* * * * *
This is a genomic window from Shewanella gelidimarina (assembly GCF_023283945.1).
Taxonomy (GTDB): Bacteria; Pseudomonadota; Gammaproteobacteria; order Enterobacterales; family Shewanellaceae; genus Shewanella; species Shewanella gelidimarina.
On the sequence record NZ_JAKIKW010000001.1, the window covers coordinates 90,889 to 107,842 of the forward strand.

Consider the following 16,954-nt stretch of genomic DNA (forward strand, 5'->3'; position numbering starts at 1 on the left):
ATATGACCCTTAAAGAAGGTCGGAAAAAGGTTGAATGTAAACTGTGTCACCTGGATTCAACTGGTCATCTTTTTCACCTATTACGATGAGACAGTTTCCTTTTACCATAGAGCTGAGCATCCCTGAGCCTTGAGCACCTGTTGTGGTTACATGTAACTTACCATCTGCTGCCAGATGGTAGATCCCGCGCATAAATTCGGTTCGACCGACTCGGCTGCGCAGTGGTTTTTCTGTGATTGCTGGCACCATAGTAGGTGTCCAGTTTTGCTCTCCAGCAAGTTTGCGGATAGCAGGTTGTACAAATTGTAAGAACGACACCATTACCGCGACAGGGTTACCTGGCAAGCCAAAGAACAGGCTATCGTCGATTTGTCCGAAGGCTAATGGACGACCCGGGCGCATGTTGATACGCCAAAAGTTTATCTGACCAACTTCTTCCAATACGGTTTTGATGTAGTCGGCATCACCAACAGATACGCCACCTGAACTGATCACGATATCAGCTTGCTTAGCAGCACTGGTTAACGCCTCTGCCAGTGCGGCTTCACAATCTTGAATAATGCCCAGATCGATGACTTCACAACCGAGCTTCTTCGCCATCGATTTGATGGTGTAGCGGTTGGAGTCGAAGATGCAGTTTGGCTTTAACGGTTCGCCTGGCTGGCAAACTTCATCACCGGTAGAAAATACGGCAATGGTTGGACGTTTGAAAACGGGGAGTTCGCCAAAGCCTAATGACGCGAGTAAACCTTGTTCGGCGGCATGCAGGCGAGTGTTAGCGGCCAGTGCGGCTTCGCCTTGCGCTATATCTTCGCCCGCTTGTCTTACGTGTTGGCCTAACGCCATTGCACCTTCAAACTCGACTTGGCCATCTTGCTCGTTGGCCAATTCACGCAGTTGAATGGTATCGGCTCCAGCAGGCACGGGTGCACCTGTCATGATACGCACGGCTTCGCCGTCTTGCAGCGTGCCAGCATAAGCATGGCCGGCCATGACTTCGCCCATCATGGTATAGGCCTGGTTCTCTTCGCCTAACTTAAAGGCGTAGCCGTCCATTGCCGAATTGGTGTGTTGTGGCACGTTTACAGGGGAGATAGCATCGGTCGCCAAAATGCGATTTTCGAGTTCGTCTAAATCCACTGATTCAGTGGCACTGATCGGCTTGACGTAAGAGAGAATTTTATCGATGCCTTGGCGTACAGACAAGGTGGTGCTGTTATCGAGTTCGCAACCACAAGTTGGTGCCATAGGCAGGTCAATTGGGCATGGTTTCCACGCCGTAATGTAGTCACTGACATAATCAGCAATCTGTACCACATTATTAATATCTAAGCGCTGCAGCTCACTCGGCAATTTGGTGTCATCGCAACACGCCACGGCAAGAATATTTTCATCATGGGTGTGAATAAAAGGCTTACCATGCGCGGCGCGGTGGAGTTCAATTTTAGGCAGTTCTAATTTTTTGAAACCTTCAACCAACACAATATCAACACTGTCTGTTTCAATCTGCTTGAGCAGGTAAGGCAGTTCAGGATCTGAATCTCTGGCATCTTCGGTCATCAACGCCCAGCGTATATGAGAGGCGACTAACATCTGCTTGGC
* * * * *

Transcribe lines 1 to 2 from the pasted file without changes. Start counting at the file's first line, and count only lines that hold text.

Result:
This is a genomic window from Shewanella gelidimarina (assembly GCF_023283945.1).
Taxonomy (GTDB): Bacteria; Pseudomonadota; Gammaproteobacteria; order Enterobacterales; family Shewanellaceae; genus Shewanella; species Shewanella gelidimarina.